ECommerce Sales Jump 15.4% for 2010 Holidays: SpendingPulse

Online retailers are going to see a little something extra in their stockings this year.


Online retail sales during the 2010 holiday season rose a healthy 15.4 percent from last year to $36.4 billion, with strength across all categories, according to MasterCard's SpendingPulse eCommerce Index, which monitors actual spending across the entire spectrum of online transactions.

Retailers used more innovative strategies to coax people to shop online,and these sales show how effective these techniques were, said Michael McNamara, vice president of research and analysis at SpendingPulse.

For one, the online shopping season started earlier, as retailers began aggressive promotions online as early as the start of November.

Online-only sales, plus the availability of certain "Black Friday" discounts online,also helped to drive sales.

Sales of apparel were a standout winner, according to McNamara. Clothing sales surged 25.7 percent online, as shoppers who typically buy in stores shifting more of their purchases to the Web.

Consumer Nation - Holiday Central Edition - See Complete Coverage
Consumer Nation - Holiday Central Edition - See Complete Coverage

"There was some significant share-shift," McNamara said. However, apparel sales for the holidays season have been "pretty good" as consumer purchased more clothing in general.

McNamara said cold weather across much of the country helped boost purchases of sweaters, jackets and other winter gear. He also believes "disruptive" weather in certain parts of the country may have helped shift sales from brick-and-mortar stores as consumers tried to stay out of the elements in some places.

On the other side of the spectrum, online jewelry sales rose 4.5 percent. McNamara said he thinks the shift of consumers purchasing jewelry online has leveled off.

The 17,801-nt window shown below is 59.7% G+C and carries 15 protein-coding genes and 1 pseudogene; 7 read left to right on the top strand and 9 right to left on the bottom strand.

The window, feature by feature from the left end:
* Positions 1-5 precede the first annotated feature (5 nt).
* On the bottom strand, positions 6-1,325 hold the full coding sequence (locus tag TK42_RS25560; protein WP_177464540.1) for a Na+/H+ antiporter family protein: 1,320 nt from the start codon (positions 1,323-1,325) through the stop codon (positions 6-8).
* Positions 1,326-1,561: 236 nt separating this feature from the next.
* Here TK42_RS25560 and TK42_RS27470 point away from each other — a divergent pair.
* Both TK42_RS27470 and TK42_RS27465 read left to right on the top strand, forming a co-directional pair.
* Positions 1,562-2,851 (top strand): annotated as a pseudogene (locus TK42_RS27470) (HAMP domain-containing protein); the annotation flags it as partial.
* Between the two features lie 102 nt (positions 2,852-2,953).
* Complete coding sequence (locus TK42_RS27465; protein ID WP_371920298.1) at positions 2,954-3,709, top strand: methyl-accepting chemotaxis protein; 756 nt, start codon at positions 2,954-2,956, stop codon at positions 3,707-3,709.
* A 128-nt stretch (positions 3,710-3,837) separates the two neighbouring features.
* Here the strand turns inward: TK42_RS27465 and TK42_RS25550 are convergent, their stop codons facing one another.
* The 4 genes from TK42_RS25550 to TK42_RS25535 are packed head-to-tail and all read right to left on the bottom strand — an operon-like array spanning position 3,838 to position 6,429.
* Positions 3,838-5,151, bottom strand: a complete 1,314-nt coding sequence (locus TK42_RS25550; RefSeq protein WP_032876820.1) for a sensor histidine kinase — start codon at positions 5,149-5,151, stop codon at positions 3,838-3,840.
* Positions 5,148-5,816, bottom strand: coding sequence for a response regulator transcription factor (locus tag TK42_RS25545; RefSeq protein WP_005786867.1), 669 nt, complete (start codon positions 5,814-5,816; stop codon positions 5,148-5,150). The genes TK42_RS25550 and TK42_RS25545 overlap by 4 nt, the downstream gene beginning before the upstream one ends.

In past holiday seasons, between 12 percent to 15 percent of all jewelry sales occurred online. But this holiday season, the category had trouble breaking into the lower end of that range, according to McNamara.

He suspects that as shoppers shift to buying more expensive jewelry, they prefer to make those purchases in person.

Sales of electronics, on the other hand, seemed to shift more toward the Web. According to SpendingPulse, online sales of electronics rose 12.2 percent from a year ago—despite the fact that low prices on flat panel televisions have weighed on dollar-volume gains in the sector.

McNamara said it is difficult to find a "negative story" in the online space.

Six days of the holiday season, running from Oct. 31 through Dec. 23, topped the $1 billion mark, compared with 3 days that hit that level a year ago.

Online retailers run their biggest sales on Nov. 30, according to SpendingPulse, followed by Dec. 1.

Also, sales on the Monday after Thanksgiving, the day commonly known as Cyber Monday, were significantly higher than last year. Many retailers were aggressively promoting "free shipping" and other offers on Cyber Monday.

However, one of the biggest year-over-year sales gains on any one day occurred on Black Friday, McNamara said.

Online sales on Black Friday were up 34.5 percent, he said.

"That's a real change this year," McNamara said, adding that it shows how retailers are working to expand shopping during the holiday season.

"It's hard to sell much more physically," he said, explaining that retailers have already expanded store hours. However, by expanding Black Friday "doorbuster" deals to the Internet, retailers can tap a different type of shopper.

"Despite the growth, there is still a lot of runway in front of it," McNamara said.

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